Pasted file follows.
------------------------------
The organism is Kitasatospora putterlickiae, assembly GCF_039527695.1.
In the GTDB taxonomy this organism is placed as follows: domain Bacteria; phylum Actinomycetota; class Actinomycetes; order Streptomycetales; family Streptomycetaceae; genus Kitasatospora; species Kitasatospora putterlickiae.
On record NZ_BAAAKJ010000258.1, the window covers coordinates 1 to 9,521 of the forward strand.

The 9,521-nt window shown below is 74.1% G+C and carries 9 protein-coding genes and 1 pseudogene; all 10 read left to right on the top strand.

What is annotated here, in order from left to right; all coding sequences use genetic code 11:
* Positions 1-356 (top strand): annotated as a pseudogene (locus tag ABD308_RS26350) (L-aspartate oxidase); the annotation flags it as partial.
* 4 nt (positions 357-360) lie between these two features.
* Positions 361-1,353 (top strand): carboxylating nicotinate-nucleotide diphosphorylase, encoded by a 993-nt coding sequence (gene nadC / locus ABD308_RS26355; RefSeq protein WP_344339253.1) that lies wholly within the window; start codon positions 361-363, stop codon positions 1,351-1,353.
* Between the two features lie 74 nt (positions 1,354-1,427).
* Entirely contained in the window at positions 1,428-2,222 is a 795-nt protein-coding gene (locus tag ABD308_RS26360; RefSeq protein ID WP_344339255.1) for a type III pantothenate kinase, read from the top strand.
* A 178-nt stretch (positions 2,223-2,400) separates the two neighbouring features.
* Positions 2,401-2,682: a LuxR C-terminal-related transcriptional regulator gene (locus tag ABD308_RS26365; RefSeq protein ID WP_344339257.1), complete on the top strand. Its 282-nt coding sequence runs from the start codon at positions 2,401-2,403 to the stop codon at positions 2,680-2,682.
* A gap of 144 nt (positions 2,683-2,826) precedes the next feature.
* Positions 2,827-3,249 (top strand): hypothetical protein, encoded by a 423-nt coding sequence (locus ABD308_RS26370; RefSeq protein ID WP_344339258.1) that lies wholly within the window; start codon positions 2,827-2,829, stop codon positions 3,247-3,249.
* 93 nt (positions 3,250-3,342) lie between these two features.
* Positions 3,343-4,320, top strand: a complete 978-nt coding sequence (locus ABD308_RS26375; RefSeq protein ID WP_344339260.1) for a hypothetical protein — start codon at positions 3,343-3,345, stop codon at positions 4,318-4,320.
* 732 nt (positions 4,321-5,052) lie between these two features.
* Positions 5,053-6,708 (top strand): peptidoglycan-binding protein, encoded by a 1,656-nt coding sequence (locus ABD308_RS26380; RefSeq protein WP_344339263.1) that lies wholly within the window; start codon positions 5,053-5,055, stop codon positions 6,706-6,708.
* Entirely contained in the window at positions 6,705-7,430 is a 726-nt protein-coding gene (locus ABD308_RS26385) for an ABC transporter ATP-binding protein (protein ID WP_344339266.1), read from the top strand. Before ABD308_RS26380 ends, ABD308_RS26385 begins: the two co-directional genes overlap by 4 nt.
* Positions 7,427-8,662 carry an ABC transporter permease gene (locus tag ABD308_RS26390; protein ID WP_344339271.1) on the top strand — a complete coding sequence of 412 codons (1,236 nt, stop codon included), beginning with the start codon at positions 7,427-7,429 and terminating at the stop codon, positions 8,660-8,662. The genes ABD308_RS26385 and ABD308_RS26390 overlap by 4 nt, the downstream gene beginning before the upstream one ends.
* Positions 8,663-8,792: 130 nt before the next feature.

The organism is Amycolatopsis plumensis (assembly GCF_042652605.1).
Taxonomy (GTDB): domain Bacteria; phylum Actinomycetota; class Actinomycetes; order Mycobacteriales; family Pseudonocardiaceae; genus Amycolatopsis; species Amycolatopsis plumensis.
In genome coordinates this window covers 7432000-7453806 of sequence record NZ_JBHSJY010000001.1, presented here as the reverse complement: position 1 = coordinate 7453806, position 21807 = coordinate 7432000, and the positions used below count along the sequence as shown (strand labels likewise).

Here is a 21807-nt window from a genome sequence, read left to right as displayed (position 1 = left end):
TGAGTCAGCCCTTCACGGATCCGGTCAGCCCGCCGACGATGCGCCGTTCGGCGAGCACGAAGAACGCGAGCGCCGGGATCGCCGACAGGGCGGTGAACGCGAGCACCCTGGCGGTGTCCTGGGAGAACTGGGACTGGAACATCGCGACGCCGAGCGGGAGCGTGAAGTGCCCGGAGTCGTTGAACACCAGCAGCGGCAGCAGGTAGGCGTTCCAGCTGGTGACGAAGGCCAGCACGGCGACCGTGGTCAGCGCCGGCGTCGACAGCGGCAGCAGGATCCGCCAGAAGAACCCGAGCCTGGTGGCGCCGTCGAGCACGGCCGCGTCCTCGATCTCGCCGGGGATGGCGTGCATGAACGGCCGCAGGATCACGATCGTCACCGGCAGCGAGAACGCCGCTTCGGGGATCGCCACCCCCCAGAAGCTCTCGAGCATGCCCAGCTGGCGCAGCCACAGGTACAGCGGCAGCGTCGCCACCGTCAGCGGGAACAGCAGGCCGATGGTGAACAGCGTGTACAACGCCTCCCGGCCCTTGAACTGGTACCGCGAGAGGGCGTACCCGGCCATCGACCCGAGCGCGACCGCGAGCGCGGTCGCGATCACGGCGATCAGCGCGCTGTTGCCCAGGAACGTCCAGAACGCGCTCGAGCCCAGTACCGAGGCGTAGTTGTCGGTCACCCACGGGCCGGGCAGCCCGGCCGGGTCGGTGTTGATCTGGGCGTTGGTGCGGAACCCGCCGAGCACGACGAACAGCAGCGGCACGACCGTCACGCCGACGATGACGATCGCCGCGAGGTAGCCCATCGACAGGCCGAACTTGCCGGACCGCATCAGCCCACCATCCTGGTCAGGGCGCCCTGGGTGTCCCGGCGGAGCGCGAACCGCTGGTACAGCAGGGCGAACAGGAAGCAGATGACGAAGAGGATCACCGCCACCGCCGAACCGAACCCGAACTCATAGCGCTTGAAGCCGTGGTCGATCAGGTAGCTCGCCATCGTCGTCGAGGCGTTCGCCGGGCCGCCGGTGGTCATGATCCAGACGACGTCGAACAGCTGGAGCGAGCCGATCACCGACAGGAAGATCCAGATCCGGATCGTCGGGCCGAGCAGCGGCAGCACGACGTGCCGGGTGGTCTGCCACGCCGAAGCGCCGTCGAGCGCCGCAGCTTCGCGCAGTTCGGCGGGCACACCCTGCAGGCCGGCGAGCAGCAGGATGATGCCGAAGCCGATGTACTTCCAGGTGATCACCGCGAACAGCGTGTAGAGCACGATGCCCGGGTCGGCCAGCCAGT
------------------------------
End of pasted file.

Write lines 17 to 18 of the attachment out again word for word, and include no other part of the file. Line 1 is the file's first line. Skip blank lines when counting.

* 732 nt (positions 4,321-5,052) lie between these two features.
* Positions 5,053-6,708 (top strand): peptidoglycan-binding protein, encoded by a 1,656-nt coding sequence (locus ABD308_RS26380; RefSeq protein WP_344339263.1) that lies wholly within the window; start codon positions 5,053-5,055, stop codon positions 6,706-6,708.